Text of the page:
Veal meatballs with vodka sauce. Enjoy them
in a multitude of ways. Photo courtesy
Want to try a new meatball recipe for National Pasta Month? Looking for something more sophisticated to serve on game day? How about veal meatballs?
Meatballs can be served as an appetizer or a main course, as an accompaniment to pasta, or on a hero roll or other sandwich bread.
As opposed to the more familiar beef-pork meatball blend in a garlicky red sauce, this recipe from Nielsen-Massey for Breaded Veal Meatballs with Vodka Sauce is elegant, while remaining hearty.
In addition to the sexy ingredient, vodka, a combination of cheese and cream, and an assortment of vegetables, herbs and spices, create a rich sauce that pairs nicely with pasta or rice. Or, the meatballs can be served in smaller appetizer sizes with toothpicks.
If you don’t want veal meatballs, you can substitute beef—ideally, grass fed.
You can also eliminate the vanilla bean paste; but it provides a lovely flavor element. The mellow qualities of the paste enhance the full flavors of veal and herbs to create meatballs that are far from bland. And you can use it in many other recipes (see below).
RECIPE: BREADED VEAL MEATBALLS WITH VODKA SAUCE
Ingredients For 18 Meatballs & 4 Cups Of Sauce (Serves 6 As A Main Course)
For The Meatballs
1. PREHEAT the oven to 350°F. Line a large rimmed baking sheet with foil. Place a wire rack atop/inside the sheet and coat the rack with cooking spray. Set aside.
2. COMBINE the meatball ingredients in a large bowl. Form the mixture into meatballs, about 1 inch in diameter. Set aside.
3. BREAD the meatballs, using three medium bowls. In the first bowl, add the flour. In the second bowl, whisk together the eggs and milk. In the third bowl, add the bread crumbs, Romano cheese and melted butter and stir to combine. Dust each meatball with flour, dip in the egg wash and coat with the seasoned bread crumbs.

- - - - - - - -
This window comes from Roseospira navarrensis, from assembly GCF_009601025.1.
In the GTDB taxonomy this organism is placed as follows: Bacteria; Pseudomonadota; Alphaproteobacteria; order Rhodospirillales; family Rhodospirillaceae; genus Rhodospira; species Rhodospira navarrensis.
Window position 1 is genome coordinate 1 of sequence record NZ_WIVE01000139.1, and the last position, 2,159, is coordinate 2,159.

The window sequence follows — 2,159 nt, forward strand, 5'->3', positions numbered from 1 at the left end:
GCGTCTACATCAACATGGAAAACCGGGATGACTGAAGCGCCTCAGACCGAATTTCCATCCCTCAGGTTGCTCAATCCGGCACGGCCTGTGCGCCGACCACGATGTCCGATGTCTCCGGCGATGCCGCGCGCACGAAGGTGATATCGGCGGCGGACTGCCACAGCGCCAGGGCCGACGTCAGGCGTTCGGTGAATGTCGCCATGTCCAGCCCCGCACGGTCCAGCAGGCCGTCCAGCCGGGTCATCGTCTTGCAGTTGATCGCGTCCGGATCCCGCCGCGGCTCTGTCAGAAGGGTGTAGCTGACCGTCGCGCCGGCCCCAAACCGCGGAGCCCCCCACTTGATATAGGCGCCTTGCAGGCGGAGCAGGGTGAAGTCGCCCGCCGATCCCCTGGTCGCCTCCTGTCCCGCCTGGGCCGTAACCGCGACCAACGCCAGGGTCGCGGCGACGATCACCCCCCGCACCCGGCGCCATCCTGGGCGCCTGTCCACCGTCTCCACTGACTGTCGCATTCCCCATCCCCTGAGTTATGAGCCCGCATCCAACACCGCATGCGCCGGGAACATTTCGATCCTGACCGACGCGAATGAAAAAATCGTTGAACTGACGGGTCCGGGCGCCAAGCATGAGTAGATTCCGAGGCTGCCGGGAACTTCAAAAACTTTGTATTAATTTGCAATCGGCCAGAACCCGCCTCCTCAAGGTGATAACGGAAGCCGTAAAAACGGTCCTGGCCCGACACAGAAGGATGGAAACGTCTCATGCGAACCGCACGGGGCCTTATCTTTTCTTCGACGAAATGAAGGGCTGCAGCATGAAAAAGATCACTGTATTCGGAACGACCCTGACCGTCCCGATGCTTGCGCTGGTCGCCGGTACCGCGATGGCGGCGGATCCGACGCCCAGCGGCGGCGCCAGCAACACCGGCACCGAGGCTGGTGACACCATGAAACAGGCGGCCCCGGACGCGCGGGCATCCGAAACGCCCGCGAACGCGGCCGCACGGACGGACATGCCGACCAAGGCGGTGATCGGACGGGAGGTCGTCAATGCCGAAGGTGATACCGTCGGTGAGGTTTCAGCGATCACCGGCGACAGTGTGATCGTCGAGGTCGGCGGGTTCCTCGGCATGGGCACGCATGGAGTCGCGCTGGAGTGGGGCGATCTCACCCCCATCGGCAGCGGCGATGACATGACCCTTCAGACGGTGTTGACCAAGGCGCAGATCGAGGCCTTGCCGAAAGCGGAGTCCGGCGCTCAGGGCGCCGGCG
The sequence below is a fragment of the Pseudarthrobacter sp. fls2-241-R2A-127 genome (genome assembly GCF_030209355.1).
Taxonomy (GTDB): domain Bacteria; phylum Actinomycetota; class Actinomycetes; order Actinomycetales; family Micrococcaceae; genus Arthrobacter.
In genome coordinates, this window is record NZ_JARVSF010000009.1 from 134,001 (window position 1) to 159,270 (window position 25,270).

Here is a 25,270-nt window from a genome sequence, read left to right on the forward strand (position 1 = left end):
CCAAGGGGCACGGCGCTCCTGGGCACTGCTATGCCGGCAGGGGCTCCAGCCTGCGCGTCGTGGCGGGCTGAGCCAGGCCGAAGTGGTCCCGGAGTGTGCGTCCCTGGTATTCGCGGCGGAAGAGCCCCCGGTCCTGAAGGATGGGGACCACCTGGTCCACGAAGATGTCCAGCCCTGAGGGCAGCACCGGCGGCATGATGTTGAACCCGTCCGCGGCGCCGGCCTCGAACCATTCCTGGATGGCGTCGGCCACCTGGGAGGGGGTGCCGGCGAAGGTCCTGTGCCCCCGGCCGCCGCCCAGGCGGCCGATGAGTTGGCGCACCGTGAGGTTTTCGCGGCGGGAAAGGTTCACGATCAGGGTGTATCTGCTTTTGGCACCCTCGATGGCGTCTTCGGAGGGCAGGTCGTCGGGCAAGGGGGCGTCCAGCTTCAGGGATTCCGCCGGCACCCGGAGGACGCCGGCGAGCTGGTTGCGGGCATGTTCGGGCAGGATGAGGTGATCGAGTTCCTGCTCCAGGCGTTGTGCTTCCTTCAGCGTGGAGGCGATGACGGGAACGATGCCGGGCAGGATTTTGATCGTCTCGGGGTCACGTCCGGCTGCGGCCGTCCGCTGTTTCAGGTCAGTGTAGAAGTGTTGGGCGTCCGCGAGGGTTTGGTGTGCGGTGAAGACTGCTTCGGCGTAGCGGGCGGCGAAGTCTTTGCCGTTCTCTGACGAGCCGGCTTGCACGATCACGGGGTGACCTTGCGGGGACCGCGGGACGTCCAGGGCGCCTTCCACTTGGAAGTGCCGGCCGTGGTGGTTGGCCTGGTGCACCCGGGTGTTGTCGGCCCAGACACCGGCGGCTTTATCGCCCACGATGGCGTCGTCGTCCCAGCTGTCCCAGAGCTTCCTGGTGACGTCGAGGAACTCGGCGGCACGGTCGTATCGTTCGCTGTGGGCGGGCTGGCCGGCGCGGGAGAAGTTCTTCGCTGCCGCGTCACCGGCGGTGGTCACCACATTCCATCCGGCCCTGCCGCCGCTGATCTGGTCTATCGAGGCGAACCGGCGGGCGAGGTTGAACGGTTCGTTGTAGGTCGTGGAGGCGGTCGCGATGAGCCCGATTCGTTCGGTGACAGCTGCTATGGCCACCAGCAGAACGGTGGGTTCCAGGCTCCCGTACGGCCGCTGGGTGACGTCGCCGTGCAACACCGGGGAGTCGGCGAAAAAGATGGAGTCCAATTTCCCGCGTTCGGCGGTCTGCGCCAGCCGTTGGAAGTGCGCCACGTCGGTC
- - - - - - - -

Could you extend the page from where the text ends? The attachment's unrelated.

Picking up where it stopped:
4. PLACE the breaded meatballs on the wire rack and cook until done, about 30 minutes.
5. MAKE the vodka sauce: Add the olive oil to a large sauté pan and heat over medium heat. Add the onions and cook until tender, about 5 minutes. Add the vodka, basil, salt, vanilla extract, oregano, garlic powder and pepper; cook until reduced by half.
6. PLACE the whole tomatoes in the bowl of a food processor or electric blender. Add the reduced sauce mixture; cover and process or blend until smooth. Pour the mixture into a large saucepan and place over medium heat. Add the grated Romano cheese and cream; stir until thoroughly combined. Simmer for 3 minutes, or until heated through.
Vanilla is a concentrated substitute for vanilla extract in paste form, made from combining ground vanilla with vanilla extract, along with a natural thickening agent (a gum); some products contain sugar.
It is a replacement for whole vanilla beans for people who want authentic vanilla bean flavor and appearance, but don’t use whole beans often enough (whole vanilla beans will dry out and become hard over time, while vanilla bean paste has a very long shelf life). One tablespoon of vanilla bean paste is equal to one whole vanilla bean.
Unlike vanilla extract, vanilla paste contains the ground seeds/pods that provide “specks” in lighter-colored dish.